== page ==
Looking for things to do near Swindon? We found out there’s a great deal of ancient heritage that can be found along the National trail ridgeway There are at least 4 Castles or more accurately Iron Age Forts, Historic sites of interest including Long Barrow burial grounds, stunning landscape features and national reserves. There are at least 4 museums and some of the most spectacular vistas across the downs on a fine day.
Not that we have spent a great deal of time in and around Swindon, but we were unaware of all the places to visit nearby. There’s a great deal of ancient heritage that can be found along the National trail ridgeway overlooking the North Wessex Downs.
There are at least 4 Castles or more accurately Iron Age Forts, Historic sites of interest including Long Barrow burial grounds, stunning landscape features and national reserves. I almost forgot to mention, there are at least 4 museums and some of the most spectacular vistas across the downs.
This Sunday, was the ladies choice and the lady wanted Oxfordshire
This week we decided to pick a walk from our Oxfordshire walking book, again within roughly an hour’s drive, that included a mix of terrain and plenty of sights to see.
Well, OK it was my wife Sherrie who picked this book and this Sunday’s expedition (Walk No 10) called Wayland’s Smithy and Ashbury. Being a big fan of Archaeology, she was immediately drawn to all the treasures along this historic ridgeway, running through several counties. Neither of us was really aware that there are so many places to visit near Swindon with so much ancient Heritage.
Heading North Easterly, first stop along the ridgeway was Wayland’s Smithy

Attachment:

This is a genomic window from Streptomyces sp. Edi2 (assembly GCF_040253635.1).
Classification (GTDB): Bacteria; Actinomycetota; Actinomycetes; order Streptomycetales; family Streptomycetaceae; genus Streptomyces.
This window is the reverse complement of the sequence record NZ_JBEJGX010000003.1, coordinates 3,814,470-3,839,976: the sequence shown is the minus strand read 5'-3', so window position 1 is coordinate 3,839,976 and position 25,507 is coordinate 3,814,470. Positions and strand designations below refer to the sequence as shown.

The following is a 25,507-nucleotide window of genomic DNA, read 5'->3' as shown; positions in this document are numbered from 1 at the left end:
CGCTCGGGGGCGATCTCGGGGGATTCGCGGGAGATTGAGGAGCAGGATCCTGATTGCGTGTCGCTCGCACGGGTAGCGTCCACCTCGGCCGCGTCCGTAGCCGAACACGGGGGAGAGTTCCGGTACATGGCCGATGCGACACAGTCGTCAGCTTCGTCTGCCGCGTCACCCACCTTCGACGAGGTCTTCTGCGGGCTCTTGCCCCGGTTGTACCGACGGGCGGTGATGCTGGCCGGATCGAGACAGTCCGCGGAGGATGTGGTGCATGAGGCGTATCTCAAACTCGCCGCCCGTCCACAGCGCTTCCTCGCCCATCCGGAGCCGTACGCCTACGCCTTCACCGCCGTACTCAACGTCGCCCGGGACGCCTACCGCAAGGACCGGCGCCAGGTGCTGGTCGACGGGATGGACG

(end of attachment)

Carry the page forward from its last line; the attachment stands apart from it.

After only three quarters of a mile you begin your approach to Wayland’s Smithy Long Barrow, it is surrounded by a thin line of Beech tree’s, that’s clearly visible from the track.
It’s an impressive Stone Age burial mound, dating back to the Neolithic period, some 5500 years ago. According to the English Heritage information sign, it is built in same style as the older West Kennet Long Barrow built some 200 years earlier.
The impressive bit for me personally was the Wayland Smithy monument façade around the tombs entrance, it resembles a series of 5 upturned giant sarsens, each around three metres high.
Did you know
According to legend, the mythical black smith Wayland whom was of Germanic descent, was the son of a sailor hero and a Mermaid, who married a Valkyrie and became the resident smithy, making armour for the gods.
It was said that if a travellers horse would lose a shoe, that it should be brought and left overnight at this place, alongside a silver coin upon the stone. Upon the owners return the following morning, the horse would be re-shod and silver gone.
Odstone Coombes are very distinctive landforms
As you walk away from Wayland’s Smithy, downhill towards Odstone and Kingstone you approach a short dry and chalky valley, called Odstone Coombes. It has impressive layered effect, staggered Terracettes through the rock from top to bottom, each step or terrace pushing further out.
We took some photos and pondered what had caused this geological feature, it was only later we googled it to find out why. There several theories to the causes of these dry valleys, four of which are mentioned here